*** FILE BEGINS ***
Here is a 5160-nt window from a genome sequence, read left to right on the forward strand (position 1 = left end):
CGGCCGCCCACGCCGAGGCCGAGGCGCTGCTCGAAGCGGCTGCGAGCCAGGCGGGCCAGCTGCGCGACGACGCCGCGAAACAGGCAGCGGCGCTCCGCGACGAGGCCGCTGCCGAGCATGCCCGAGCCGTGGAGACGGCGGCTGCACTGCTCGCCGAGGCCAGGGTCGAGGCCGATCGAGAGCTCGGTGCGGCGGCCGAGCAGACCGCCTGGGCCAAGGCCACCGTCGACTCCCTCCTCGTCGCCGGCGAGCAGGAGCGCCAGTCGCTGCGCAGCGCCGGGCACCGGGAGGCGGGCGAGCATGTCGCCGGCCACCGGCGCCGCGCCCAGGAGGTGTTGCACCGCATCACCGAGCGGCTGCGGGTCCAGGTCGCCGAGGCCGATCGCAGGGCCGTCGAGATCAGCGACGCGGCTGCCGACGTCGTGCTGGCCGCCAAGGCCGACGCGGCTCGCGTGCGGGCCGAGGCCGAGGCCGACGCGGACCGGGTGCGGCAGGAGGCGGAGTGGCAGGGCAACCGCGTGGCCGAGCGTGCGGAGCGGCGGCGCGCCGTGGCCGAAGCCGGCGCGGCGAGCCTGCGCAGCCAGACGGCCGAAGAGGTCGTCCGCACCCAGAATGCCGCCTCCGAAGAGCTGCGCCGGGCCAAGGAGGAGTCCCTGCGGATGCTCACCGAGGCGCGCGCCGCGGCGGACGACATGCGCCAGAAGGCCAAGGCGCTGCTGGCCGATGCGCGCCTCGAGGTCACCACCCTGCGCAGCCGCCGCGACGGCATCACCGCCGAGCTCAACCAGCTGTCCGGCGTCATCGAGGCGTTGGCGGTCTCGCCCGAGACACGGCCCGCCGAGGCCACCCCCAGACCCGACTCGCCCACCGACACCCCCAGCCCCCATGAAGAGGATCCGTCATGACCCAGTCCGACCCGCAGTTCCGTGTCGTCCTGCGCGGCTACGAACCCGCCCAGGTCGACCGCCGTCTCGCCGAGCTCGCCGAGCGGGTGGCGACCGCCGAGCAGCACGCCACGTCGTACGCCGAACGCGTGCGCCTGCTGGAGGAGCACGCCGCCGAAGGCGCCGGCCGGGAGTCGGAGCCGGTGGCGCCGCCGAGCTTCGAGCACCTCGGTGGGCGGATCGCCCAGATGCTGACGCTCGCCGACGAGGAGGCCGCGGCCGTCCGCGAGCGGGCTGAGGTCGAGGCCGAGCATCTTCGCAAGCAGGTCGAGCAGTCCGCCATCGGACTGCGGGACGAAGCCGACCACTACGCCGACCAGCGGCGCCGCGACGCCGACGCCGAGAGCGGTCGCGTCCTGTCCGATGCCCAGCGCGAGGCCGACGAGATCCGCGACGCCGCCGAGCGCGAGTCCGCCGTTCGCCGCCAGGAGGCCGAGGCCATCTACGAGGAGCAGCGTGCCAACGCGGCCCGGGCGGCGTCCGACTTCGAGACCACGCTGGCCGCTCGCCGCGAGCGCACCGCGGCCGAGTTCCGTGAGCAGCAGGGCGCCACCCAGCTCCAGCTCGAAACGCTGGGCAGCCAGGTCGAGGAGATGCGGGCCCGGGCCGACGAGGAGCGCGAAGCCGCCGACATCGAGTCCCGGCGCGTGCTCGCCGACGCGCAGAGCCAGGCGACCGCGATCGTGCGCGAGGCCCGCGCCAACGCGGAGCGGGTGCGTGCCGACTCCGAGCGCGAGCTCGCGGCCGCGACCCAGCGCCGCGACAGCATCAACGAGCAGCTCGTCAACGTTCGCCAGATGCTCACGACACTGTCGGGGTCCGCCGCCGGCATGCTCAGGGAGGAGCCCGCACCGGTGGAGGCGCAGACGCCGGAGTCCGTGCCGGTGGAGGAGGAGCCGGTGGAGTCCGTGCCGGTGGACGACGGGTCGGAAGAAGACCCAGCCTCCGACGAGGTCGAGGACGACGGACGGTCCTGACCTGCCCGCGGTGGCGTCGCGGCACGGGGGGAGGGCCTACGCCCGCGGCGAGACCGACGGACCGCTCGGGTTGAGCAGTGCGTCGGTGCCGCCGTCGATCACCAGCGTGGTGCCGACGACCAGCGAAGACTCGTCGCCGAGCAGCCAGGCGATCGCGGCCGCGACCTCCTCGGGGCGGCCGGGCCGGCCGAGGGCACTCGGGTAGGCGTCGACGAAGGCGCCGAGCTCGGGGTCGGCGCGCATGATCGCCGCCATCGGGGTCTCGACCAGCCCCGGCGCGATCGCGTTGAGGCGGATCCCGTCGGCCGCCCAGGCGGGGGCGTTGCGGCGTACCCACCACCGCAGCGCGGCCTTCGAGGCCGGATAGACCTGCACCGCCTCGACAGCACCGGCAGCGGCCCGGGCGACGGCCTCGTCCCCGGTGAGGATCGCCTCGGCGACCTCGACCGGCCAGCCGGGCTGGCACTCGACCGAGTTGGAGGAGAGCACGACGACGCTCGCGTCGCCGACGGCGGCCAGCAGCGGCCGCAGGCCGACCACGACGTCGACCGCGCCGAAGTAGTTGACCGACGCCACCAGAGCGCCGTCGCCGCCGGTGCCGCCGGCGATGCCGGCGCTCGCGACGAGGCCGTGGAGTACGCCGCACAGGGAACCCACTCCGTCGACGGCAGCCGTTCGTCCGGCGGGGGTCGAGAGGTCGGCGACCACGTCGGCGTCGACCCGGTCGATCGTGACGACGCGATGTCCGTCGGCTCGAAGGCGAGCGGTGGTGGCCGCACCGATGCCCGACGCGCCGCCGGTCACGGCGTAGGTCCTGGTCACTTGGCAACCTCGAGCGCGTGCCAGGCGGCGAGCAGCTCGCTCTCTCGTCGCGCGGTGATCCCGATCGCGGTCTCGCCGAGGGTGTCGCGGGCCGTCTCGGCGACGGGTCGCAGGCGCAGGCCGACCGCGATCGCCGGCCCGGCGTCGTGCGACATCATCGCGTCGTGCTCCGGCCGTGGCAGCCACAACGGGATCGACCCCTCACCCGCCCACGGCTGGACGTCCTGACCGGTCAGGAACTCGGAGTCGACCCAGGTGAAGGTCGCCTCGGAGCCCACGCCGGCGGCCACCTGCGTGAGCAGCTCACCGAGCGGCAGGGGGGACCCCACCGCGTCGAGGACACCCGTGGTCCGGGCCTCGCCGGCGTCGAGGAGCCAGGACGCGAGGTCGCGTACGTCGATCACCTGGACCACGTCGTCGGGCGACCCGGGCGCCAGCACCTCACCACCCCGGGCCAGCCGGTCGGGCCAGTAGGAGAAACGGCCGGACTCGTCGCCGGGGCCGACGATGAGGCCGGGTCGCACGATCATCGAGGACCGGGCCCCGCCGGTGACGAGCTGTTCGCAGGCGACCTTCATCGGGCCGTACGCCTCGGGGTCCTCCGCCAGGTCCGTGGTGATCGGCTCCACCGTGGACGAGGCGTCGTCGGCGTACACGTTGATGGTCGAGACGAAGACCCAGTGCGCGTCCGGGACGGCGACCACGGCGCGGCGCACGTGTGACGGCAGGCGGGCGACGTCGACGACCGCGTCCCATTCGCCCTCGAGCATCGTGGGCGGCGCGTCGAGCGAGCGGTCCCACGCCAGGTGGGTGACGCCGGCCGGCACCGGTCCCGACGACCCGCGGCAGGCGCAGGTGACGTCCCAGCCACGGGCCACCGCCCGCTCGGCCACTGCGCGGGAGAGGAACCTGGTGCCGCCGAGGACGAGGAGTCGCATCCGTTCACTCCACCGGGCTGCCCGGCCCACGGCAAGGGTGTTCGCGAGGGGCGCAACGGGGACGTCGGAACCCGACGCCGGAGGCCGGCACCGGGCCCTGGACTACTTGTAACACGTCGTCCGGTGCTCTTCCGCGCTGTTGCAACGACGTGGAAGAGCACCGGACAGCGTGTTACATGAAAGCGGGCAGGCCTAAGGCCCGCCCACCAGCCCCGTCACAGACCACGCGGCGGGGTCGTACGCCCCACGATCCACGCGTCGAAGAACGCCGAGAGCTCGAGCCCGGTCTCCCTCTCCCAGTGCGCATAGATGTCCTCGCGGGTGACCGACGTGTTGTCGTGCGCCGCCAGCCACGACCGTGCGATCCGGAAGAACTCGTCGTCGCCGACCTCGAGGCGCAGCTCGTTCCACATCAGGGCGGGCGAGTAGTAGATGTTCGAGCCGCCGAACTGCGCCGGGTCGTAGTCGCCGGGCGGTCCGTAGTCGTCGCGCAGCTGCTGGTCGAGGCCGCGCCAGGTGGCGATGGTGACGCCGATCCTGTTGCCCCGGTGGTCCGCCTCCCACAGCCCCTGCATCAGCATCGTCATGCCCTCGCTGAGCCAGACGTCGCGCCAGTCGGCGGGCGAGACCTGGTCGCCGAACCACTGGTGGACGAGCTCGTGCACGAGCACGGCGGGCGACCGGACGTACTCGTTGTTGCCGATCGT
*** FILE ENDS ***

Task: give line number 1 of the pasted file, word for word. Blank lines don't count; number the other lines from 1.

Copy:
Here is a 5160-nt window from a genome sequence, read left to right on the forward strand (position 1 = left end):